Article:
Cycling: Armstrong's aide 'found drugs'

Click to follow
The Independent Online

A former personal assistant to Lance Armstrong yesterday filed court papers in the United States alleging that he discovered a banned substance in the six-time Tour de France winner's apartment early last year.

A former personal assistant to Lance Armstrong yesterday filed court papers in the United States alleging that he discovered a banned substance in the six-time Tour de France winner's apartment early last year.

Mike Anderson, who is involved in a legal fight with Armstrong over alleged promises the cyclist made to help Anderson start a bike shop, made the claim in a brief filed in a state district court. The brief does not say whether Anderson saw Armstrong take any banned substances. Armstrong, who has won a record six consecutive Tours, has maintained that he is drug-free. The cancer survivor frequently notes he is one of the most drug-tested athletes in the world. A representative for Armstrong referred all questions to the cyclist's attorney, Timothy Herman, who declined immediate comment because he has not seen the brief. Armstrong is in Europe, where he finished 24th in the Paris-Camembert race on Tuesday.

Anderson, who says he had a key to Armstrong's apartment in Girona, Spain, alleges he was cleaning the bathroom in "early 2004" when he found a white box labelled "like any other prescription drug" but that did not have a doctor's prescription attached. Written on the box was the trademark name "Androstenine, or something very close to this," Anderson said.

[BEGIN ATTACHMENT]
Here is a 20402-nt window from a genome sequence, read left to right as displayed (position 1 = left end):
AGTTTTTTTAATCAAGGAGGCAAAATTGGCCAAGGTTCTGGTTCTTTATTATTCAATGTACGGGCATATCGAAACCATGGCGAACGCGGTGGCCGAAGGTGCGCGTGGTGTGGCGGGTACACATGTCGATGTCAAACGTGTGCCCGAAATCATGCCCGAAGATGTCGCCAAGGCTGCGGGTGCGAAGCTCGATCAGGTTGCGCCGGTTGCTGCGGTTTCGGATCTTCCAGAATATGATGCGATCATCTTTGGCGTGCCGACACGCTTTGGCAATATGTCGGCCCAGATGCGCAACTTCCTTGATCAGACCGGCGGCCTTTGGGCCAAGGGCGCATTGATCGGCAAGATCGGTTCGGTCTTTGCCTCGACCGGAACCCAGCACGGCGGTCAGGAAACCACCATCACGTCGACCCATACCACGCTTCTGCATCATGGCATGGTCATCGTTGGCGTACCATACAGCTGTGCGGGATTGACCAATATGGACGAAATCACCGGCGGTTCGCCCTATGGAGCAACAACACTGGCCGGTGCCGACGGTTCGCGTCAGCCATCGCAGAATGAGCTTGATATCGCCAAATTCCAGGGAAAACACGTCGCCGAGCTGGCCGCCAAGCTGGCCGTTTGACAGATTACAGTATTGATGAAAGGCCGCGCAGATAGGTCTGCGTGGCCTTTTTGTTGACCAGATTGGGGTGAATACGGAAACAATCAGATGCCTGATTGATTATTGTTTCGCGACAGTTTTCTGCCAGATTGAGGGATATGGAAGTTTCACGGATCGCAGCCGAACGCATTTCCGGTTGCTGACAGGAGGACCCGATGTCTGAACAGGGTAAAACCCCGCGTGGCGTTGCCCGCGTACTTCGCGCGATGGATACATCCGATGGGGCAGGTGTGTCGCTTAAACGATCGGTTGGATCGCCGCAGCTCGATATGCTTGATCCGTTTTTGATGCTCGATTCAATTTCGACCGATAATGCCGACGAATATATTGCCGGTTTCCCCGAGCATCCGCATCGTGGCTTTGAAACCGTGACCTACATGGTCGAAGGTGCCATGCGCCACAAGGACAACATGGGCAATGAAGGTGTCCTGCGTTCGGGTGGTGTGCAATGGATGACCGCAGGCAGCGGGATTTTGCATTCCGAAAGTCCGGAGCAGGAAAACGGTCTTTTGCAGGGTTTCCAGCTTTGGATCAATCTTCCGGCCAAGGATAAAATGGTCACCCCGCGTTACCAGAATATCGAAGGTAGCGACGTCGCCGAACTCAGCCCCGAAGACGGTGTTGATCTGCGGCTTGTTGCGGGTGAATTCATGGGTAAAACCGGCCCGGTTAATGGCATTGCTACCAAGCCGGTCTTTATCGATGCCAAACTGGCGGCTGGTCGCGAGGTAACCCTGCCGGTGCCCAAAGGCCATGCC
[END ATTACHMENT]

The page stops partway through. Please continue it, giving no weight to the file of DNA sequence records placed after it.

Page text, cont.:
"He went to the computer, looked it up on the WADA or USADA websites, and confirmed that what he had found was an androgen, a listed banned substance," Anderson's court brief states, referring to the World Anti-Doping Agency and the U.S. Anti-Doping Agency.

"He was torn about what to do," said Anderson's attorney, Hal Gillespie. "(But) he was sure that if he confronted, he would be fired."

Armstrong has also been questioned by an Italian magistrate over his alleged intimidation of a witness in a trial involving a sports doctor.

Comments